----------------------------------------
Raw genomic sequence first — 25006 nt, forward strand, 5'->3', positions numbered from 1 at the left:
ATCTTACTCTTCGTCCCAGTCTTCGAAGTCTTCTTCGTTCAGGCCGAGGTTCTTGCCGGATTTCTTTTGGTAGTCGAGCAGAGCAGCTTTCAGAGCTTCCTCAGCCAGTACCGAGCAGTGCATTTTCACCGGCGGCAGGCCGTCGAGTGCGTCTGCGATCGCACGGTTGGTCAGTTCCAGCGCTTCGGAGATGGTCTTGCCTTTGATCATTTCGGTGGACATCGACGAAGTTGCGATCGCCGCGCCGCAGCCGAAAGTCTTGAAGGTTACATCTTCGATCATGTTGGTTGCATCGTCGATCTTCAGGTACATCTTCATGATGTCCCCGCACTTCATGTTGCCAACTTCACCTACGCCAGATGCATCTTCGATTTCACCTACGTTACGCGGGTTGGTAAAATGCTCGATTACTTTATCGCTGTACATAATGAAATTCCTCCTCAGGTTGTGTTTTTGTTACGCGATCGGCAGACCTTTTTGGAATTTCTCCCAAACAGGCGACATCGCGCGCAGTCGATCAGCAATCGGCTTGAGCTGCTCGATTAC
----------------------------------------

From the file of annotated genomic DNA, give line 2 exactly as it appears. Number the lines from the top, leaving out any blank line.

ATCTTACTCTTCGTCCCAGTCTTCGAAGTCTTCTTCGTTCAGGCCGAGGTTCTTGCCGGATTTCTTTTGGTAGTCGAGCAGAGCAGCTTTCAGAGCTTCCTCAGCCAGTACCGAGCAGTGCATTTTCACCGGCGGCAGGCCGTCGAGTGCGTCTGCGATCGCACGGTTGGTCAGTTCCAGCGCTTCGGAGATGGTCTTGCCTTTGATCATTTCGGTGGACATCGACGAAGTTGCGATCGCCGCGCCGCAGCCGAAAGTCTTGAAGGTTACATCTTCGATCATGTTGGTTGCATCGTCGATCTTCAGGTACATCTTCATGATGTCCCCGCACTTCATGTTGCCAACTTCACCTACGCCAGATGCATCTTCGATTTCACCTACGTTACGCGGGTTGGTAAAATGCTCGATTACTTTATCGCTGTACATAATGAAATTCCTCCTCAGGTTGTGTTTTTGTTACGCGATCGGCAGACCTTTTTGGAATTTCTCCCAAACAGGCGACATCGCGCGCAGTCGATCAGCAATCGGCTTGAGCTGCTCGATTAC